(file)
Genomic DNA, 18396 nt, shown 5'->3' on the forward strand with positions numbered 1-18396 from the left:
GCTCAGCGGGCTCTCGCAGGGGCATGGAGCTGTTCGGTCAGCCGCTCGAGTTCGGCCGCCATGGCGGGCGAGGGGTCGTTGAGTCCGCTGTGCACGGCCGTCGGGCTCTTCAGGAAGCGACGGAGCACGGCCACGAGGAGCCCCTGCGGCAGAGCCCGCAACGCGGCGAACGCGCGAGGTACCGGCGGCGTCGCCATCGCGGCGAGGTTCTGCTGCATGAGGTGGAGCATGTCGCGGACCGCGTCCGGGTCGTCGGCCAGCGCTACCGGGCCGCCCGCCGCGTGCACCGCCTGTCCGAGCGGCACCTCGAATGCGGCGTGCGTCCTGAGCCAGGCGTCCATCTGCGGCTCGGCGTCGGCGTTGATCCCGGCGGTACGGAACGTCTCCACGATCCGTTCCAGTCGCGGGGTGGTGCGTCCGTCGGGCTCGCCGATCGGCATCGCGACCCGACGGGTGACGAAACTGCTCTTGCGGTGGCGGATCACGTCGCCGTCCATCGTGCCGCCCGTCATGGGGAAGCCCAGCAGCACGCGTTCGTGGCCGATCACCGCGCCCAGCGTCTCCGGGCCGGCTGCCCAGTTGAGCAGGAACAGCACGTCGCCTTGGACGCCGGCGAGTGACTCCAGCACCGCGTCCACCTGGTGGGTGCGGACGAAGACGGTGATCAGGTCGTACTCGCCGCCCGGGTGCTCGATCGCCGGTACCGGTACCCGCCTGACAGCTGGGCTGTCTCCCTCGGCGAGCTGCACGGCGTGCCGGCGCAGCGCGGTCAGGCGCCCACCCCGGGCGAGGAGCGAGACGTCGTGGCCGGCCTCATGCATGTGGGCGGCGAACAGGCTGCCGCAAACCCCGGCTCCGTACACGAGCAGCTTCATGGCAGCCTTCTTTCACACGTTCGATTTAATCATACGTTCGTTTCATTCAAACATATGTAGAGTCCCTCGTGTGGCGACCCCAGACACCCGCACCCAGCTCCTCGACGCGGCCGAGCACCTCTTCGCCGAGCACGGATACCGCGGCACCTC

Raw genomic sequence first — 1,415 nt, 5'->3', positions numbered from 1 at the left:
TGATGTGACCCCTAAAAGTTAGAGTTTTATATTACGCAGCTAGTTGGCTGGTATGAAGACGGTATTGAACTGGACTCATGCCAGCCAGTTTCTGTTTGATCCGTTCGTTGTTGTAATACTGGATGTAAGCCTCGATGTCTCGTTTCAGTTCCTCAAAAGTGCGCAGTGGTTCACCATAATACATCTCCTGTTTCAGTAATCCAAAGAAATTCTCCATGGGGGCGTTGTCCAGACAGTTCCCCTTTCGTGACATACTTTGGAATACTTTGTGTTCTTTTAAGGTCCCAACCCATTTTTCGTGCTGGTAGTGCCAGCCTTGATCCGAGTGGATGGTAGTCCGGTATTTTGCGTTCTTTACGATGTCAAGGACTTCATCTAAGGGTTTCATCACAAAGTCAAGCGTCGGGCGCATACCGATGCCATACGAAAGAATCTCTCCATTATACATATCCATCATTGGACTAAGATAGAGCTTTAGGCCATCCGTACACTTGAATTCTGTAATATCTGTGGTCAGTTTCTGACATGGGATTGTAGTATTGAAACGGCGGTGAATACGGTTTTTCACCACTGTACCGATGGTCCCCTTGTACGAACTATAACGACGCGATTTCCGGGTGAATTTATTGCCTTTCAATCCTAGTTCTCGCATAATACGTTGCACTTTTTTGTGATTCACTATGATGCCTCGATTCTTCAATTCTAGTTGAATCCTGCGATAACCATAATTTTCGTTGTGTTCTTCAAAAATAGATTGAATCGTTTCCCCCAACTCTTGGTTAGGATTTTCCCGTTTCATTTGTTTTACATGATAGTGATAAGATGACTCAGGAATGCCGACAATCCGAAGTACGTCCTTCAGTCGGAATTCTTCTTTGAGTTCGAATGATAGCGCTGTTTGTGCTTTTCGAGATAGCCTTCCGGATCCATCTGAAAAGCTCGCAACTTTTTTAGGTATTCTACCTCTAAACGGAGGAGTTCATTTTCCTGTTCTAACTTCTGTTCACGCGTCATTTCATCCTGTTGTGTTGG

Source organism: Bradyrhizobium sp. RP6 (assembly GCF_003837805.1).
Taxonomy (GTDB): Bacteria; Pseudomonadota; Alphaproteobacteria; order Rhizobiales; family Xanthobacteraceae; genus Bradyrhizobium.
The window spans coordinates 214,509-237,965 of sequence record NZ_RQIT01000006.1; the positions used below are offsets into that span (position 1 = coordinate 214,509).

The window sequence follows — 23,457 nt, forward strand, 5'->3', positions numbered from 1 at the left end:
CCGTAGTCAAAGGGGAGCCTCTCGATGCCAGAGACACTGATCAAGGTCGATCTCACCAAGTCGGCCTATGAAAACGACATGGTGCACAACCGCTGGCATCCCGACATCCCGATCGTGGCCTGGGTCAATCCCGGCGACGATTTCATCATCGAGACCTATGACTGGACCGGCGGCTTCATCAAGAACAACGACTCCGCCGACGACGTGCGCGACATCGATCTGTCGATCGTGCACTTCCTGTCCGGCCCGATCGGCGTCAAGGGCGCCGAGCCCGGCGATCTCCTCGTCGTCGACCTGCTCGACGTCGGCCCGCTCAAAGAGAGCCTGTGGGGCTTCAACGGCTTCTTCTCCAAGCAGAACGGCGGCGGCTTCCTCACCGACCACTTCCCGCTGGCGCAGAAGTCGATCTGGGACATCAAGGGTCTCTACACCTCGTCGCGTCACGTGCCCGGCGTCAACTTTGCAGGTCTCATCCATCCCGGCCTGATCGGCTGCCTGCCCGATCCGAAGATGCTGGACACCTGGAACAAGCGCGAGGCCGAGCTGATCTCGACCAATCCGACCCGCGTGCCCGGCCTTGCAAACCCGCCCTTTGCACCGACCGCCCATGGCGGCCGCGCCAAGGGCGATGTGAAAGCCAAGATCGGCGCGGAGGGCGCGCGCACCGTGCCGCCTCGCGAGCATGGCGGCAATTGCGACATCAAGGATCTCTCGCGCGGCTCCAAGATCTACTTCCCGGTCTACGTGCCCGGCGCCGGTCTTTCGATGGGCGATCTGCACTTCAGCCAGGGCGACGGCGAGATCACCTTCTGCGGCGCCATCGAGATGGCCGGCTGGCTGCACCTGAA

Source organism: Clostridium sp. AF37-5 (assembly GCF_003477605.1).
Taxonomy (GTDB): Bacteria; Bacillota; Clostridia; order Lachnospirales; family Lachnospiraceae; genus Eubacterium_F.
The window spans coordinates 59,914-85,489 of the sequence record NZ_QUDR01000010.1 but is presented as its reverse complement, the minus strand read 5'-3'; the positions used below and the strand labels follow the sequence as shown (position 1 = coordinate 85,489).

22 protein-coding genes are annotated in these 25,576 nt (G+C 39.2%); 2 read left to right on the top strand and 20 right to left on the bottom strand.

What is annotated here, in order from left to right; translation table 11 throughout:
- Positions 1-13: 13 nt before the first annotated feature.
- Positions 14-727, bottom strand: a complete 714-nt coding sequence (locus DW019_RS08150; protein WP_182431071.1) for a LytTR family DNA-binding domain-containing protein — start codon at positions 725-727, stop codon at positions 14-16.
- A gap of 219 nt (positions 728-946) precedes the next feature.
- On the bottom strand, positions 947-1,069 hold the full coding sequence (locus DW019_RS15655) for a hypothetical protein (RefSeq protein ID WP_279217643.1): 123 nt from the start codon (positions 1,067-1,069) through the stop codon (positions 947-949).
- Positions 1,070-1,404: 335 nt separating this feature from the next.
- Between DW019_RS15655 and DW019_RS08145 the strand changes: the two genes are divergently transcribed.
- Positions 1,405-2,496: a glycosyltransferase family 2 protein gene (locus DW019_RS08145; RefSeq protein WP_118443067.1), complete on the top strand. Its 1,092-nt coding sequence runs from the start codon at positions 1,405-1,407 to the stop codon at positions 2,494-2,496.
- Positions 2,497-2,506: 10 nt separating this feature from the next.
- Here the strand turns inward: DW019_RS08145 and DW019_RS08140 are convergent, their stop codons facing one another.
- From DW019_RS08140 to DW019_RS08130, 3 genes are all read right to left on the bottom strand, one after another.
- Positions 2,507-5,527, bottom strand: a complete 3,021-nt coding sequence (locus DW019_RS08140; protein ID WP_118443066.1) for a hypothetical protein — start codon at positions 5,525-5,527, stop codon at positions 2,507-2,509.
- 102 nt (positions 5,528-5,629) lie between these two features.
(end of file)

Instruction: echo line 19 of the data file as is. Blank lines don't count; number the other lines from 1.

- Positions 1,070-1,404: 335 nt separating this feature from the next.